The Puritans: A Sourcebook of Their Writings : Two Volumes Bound as One

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Dover Publications, May 3, 2001 - Literary Collections - 831 pages
Critically acclaimed classic lets Puritans speak for themselves in crucial documents covering history, theory of state and society, religion, customs, behavior, biographies and letters, poetry, literary theory, education, science, and more. Regarded by historian Samuel Eliot Morison as "the best selection ever made of Puritan literature, point of view and culture."

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Painful Perkins, fellow of Christ College
His statement revels that at int ital, people have trust on religion, as on on religious quarrel was the one, which led them to leave England. So the
people aiding the minister to maintain an interesting style with lucidness so that every member of puritan society could go threw the sermon easily. On juxtaposition minister too realize there duty, and furnish the best role to hold the perspicuity in there sermon.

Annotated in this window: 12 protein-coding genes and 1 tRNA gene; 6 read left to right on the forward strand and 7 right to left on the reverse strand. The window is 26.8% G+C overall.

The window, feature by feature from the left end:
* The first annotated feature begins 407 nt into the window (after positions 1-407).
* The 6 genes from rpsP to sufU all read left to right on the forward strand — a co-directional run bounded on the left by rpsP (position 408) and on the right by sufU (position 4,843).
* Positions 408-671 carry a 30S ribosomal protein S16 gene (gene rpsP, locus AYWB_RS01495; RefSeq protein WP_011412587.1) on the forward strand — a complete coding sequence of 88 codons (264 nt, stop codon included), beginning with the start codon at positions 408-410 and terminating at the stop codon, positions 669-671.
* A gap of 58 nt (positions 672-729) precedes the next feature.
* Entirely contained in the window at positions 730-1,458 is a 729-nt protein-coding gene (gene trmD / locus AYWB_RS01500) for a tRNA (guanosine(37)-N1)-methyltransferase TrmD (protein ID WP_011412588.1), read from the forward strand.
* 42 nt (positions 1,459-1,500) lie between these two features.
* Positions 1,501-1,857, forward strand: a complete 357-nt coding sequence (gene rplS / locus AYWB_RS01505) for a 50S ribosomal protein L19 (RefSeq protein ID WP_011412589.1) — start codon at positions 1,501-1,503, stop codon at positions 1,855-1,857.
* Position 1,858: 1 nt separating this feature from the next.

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About the author (2001)

Born and educated in Chicago, Perry Miller received his Ph.D. from the University of Chicago in 1931. From that year until his death, he taught at Harvard University. Working with such source materials as diaries and letters, he studed the literature and culture of New England in the colonial and early national eras. His books, and especially his most popular work, The New England Mind (1939--53), radically altered the old stereotypical view of Puritan life as dreary and uninvolved with worldly matters and did much to create renewed interest in the Puritanism of early New England. As Granville Hicks wrote, "He respected the Puritans as thinkers, and he regarded them more highly than he did their successors who moderated their teachings" (Saturday Review). A professor of American literature, Miller wrote critical essays and compiled anthologies of early American poetry and prose. One work, The Life of the Mind in America, published posthumously in 1965, won the 1966 Pulitzer Prize in history. All of Miller's works were informed by a keen sense of history and reminded students of American civilization of how much the Puritans and the Transcendentalists shaped the national culture.

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